Since the year 2000, the number of global deaths that are the result of malaria have fallen by 25 percent, the World Health Organisation (WHO) has said.
New figures released by the WHO have revealed fatal cases of malaria totalled 665,000 in 2010, a reduction of five percent from 2009’s statistics.
Additionally, malaria deaths in Africa have seen an even bigger decrease since the start of the new millennium, falling by 33 percent.
However, this good news comes as the WHO also voiced concerns that funding for malaria causes and projects has already reached its peak, and could even be in decline.
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Margaret Chan, the WHO’s director general, believes $5 billion dollars a year is required for the next three to four years if the United Nation’s (UN) target of a 50 percent reduction in malaria deaths is to be met by 2015.
It is uncertain whether this goal, both of in terms of funding and death rates, will be achievable, especially as funding in 2011 for malaria programmes is thought to have peaked at $1.5 billion.
And even though the reduction of 25 percent in global malaria-related deaths is a result that should be celebrated, this result needs to double if the 2015 goalpost is to be reached.
Despite this, the WHO has described the diminishing death rates as a “major achievement” and Chan acknowledged the commendable progress that has been made.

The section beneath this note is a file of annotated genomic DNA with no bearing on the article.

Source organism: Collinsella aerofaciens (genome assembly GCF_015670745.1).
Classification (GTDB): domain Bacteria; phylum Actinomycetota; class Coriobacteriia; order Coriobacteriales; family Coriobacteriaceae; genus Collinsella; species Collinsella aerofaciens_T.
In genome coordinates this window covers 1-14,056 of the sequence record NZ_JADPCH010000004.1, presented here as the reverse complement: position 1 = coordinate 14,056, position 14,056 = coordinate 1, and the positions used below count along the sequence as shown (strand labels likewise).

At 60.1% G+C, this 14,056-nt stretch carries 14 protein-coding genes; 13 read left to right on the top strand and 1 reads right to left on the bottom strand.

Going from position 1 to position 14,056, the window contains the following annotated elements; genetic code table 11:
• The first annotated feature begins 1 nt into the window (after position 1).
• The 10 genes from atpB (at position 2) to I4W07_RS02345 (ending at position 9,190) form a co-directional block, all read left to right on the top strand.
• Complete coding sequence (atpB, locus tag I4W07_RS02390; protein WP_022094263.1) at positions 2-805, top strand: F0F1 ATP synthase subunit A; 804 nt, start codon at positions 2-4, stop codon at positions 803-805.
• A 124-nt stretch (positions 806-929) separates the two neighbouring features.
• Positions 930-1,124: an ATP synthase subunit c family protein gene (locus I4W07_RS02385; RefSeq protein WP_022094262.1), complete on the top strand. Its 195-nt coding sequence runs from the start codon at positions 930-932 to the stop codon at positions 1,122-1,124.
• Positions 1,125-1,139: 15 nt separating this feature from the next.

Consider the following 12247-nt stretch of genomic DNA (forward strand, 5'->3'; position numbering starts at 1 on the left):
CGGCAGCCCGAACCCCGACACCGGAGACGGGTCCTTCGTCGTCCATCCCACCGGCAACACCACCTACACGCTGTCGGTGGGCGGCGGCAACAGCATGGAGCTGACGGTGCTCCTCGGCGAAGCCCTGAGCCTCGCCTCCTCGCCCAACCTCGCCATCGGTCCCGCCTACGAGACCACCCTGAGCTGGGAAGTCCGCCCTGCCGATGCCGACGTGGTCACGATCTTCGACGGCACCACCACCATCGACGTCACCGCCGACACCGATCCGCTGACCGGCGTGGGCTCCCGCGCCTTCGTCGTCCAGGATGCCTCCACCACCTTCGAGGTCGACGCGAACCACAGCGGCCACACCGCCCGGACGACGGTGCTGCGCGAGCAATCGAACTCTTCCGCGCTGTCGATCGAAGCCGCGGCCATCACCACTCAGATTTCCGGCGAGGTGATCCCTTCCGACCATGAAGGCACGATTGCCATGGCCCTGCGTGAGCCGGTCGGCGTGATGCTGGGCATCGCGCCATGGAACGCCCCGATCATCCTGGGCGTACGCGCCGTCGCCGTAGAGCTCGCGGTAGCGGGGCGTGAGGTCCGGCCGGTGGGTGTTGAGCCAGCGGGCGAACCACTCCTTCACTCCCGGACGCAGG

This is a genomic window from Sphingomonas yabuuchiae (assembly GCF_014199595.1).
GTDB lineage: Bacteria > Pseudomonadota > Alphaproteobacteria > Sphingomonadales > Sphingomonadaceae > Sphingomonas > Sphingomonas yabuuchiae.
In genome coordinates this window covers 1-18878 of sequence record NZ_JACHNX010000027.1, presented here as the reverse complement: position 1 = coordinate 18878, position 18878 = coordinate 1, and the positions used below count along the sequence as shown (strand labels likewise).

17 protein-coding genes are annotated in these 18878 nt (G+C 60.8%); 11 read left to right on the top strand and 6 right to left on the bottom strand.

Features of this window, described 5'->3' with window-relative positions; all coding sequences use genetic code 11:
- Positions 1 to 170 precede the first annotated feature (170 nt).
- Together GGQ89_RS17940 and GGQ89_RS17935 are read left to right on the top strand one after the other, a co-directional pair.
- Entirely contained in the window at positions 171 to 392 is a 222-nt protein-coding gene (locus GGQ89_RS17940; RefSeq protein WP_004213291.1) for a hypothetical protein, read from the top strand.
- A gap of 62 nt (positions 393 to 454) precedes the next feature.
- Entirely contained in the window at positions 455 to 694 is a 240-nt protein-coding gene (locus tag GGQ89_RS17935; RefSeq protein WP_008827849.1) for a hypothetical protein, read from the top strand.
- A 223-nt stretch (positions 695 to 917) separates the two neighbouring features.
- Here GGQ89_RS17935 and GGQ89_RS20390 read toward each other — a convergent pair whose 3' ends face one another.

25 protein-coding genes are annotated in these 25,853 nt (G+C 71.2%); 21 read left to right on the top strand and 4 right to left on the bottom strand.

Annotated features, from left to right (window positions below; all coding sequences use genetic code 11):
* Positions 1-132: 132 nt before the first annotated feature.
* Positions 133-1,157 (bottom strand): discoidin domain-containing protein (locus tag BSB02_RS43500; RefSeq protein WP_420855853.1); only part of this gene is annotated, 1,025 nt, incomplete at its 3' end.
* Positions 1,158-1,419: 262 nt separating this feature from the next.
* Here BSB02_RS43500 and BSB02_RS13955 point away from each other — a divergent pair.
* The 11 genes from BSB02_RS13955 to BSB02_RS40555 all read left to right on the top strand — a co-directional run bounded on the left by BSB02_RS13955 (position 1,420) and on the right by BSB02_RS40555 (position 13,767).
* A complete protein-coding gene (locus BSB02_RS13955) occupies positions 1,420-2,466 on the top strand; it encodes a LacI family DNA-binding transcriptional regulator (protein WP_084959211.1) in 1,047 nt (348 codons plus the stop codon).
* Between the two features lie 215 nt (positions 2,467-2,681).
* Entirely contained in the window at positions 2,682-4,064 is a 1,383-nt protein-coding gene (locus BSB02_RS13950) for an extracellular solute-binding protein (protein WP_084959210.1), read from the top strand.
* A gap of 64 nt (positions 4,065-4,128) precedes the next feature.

She said: “We are making significant progress in battling a major public health problem.”
The UN secretary-general's special envoy for malaria, Raymond Chambers, also commented on the progress. He said investing in malaria programmes offers a return “greater than I have ever experienced in the business world.”
It is believed the progress is the result of a number of factors, mainly an increase in the number of bed nets being provided to households in malaria-stricken countries.
According to the World Malaria Report, in 2000 just three percent of households in sub-Saharan Africa alone had insecticide mosquito nets.
Today, that figure stands at 50 percent. Other factors that have contributed to the progress are thought to be increased access to medication and diagnostic tools and equipment.
Although Chan did add: “There are worrisome signs that suggest progress might slow.” She said: “Parasite resistance to antimalarial medicines remains a real and ever-present danger to our continued success.”
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